FORT WAYNE, Ind. — A man brandishing a replica gun made to look like a real pistol was shot to death by a Fort Wayne officer Monday afternoon after he pointed the gun at officers in the duplex where he lived, police said.
The shooting occurred about 12:40 p.m. at 2020 S. Harrison St.
Police were called to the duplex after the man confronted two men who were doing work on the building, according to Fort Wayne Police Chief Rusty York. The man was carrying what appeared to be a handgun, which caused the workmen to leave and call police.
The pistol was actually a plastic airsoft-type gun designed to look like a Walther P99 - a semi-automatic handgun made by a German company - with the Walther name etched on its barrel and handle. These guns typically shoot plastic pellets and are considered non- lethal.
Five officers, including a supervisor, responded to the duplex after the workmen called police. Shortly after that, the workmen returned to the scene.
The officers went to the second-floor apartment and knocked. The man answered holding the gun, York said. Police told him to drop the weapon, but he didn't. Then, York said, the man raised the gun and pointed it at the officers.
York said the look-alike guns are difficult to tell from real guns at a distance, especially in such a circumstance. Officers cannot check to see whether a gun pointed at them is real. So whenever anyone points any type of gun at the police, they treat it as real.
After the man raised the gun, at least one officer shot him with a Taser, York said. At almost the same instant, another officer fired his handgun at the man, hitting him once, according to York. York did not say where on his body the man was hit.
The man, who has not been identified, was taken to a hospital in critical condition and later died.
The identity of the police officer who fired the shot has not been released, but York said he's a veteran with almost 23 years on the force.
A woman and a small child, perhaps an infant, were in the apartment at the time of the shooting. It isn't clear what relation they had to the man. York said they were probably living at the apartment with him.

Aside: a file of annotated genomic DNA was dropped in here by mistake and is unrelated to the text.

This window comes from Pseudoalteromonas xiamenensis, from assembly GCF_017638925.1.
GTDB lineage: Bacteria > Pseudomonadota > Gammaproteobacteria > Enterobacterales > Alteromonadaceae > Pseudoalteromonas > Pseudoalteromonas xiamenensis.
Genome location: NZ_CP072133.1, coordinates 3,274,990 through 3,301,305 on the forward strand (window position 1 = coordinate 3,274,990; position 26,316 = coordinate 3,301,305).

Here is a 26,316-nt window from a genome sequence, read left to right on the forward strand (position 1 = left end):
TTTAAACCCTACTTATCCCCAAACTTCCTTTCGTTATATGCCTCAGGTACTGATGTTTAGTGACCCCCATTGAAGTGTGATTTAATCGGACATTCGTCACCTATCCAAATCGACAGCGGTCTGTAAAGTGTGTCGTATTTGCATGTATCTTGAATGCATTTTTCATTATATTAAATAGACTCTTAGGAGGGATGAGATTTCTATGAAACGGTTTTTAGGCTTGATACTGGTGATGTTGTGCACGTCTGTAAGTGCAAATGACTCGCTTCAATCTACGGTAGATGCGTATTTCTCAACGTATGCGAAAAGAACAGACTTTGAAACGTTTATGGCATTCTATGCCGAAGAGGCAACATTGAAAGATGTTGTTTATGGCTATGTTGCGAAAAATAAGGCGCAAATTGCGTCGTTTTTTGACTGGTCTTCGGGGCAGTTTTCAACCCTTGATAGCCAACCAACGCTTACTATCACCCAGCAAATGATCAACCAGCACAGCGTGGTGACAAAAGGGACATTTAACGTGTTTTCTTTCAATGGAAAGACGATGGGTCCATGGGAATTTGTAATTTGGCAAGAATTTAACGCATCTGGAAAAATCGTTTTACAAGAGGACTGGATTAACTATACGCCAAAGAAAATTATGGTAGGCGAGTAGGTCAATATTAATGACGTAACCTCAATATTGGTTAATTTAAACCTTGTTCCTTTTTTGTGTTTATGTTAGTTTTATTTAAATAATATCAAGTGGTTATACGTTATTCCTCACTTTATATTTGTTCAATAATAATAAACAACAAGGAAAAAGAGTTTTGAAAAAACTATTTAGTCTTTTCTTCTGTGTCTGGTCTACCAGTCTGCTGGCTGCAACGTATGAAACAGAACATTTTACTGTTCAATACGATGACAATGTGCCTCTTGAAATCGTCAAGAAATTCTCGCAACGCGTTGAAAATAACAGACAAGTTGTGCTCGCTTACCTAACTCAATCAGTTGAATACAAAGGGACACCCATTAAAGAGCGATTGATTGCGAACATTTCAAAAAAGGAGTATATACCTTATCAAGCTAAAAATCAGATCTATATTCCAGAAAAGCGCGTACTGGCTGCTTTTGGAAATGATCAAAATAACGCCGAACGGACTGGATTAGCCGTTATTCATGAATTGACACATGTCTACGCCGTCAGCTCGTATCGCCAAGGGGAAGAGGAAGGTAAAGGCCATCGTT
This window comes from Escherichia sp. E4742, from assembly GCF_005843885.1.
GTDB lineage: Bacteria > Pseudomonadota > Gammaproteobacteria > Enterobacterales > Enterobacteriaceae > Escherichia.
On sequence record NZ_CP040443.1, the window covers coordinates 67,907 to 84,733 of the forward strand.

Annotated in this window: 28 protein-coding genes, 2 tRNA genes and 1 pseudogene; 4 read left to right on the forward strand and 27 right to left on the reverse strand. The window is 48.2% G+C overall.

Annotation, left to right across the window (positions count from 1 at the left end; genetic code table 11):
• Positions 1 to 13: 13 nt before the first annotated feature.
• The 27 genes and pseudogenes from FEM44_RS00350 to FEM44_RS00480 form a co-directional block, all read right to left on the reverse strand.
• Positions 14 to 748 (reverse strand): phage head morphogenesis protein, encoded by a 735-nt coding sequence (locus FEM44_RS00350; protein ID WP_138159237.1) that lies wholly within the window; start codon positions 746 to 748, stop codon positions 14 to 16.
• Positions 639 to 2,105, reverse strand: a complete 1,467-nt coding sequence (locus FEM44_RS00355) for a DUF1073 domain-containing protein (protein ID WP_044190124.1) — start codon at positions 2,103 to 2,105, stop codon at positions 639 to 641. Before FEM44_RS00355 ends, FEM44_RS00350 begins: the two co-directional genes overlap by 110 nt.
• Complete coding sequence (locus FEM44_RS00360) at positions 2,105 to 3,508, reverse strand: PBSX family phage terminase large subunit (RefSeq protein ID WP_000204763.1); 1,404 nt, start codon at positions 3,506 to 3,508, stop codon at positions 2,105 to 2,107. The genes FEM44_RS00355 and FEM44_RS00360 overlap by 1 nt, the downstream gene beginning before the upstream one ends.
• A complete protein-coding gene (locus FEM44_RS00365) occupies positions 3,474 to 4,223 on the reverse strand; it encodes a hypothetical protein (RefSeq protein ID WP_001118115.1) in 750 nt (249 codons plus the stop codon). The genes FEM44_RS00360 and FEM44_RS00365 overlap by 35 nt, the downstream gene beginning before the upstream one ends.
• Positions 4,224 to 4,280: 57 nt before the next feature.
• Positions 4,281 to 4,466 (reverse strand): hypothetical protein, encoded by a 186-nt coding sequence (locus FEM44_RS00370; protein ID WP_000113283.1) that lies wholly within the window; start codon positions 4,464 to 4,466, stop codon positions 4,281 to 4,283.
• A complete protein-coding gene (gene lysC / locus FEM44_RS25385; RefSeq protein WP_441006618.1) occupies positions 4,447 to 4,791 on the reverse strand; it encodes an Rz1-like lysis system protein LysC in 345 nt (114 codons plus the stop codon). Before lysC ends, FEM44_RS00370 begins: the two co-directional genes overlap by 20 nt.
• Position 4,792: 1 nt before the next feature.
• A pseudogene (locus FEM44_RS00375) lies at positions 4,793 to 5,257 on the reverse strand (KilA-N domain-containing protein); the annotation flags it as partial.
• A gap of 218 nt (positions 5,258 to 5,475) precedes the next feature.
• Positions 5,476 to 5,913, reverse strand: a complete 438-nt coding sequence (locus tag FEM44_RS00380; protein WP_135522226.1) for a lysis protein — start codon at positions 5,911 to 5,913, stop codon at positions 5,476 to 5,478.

State police were called to conduct a separate investigation, which is normal anytime police are involved in a shooting. The officer who shot the man has been given five days' paid administrative leave, which is also normal in police shooting cases, York said.
The shooting was the second time in less than two years where a Fort Wayne officer shot a man with a look-alike gun.
In January 2009, 37-year-old Anthony Taylor armed himself with a rifle and robbed a bank in Avilla. He took a series of car rides to Fort Wayne and eventually got out of a cab on Coliseum Boulevard, toting a duffel bag in one hand and a look-alike handgun in the other.
Police officers, already warned that Taylor had shot at officers during a separate case in 1996, arrived on the scene and ordered him to drop what he was holding and stop. He ignored their orders and turned toward them with his replica handgun in his hand.
Police shot and killed him.
"We find them all the time," said York of the look-alike guns, noting what he believes is an increase in their popularity.
They are beginning to crop up in many school districts across the nation, according to York.
Last year, a Fort Wayne Community Schools official told The Journal Gazette the district confiscates about 5 to 10 such guns a year.
Officials with other local school districts said at the time that about two to four such replica guns were confiscated in their schools a year.
The guns are popular among those who like to play military or war games, similar to paintball. Most come with an orange ring or tip on theof the muzzle to indicate that it's a fake.
But, York said, those orange ends can easily be taken off, and that was the case with the gun the man pointed at police Monday.
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